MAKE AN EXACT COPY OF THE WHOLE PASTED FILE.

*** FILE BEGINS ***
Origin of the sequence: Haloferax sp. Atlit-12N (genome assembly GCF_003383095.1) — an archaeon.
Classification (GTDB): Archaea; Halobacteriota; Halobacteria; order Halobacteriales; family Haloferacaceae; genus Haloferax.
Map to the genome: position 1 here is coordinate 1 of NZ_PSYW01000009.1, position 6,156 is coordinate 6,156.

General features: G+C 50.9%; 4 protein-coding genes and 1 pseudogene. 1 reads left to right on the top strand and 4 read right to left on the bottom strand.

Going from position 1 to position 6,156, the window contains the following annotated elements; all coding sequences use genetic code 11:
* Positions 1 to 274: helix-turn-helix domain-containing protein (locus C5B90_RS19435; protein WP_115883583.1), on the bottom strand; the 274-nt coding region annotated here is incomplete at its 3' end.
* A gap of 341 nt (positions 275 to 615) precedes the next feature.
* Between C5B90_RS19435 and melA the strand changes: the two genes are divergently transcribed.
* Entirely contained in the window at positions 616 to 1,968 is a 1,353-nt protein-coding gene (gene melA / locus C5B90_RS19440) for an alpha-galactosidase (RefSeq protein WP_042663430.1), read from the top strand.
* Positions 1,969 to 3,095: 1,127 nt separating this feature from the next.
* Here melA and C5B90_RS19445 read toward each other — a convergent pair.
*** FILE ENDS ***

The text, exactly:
Origin of the sequence: Haloferax sp. Atlit-12N (genome assembly GCF_003383095.1) — an archaeon.
Classification (GTDB): Archaea; Halobacteriota; Halobacteria; order Halobacteriales; family Haloferacaceae; genus Haloferax.
Map to the genome: position 1 here is coordinate 1 of NZ_PSYW01000009.1, position 6,156 is coordinate 6,156.

General features: G+C 50.9%; 4 protein-coding genes and 1 pseudogene. 1 reads left to right on the top strand and 4 read right to left on the bottom strand.

Going from position 1 to position 6,156, the window contains the following annotated elements; all coding sequences use genetic code 11:
* Positions 1 to 274: helix-turn-helix domain-containing protein (locus C5B90_RS19435; protein WP_115883583.1), on the bottom strand; the 274-nt coding region annotated here is incomplete at its 3' end.
* A gap of 341 nt (positions 275 to 615) precedes the next feature.
* Between C5B90_RS19435 and melA the strand changes: the two genes are divergently transcribed.
* Entirely contained in the window at positions 616 to 1,968 is a 1,353-nt protein-coding gene (gene melA / locus C5B90_RS19440) for an alpha-galactosidase (RefSeq protein WP_042663430.1), read from the top strand.
* Positions 1,969 to 3,095: 1,127 nt separating this feature from the next.
* Here melA and C5B90_RS19445 read toward each other — a convergent pair.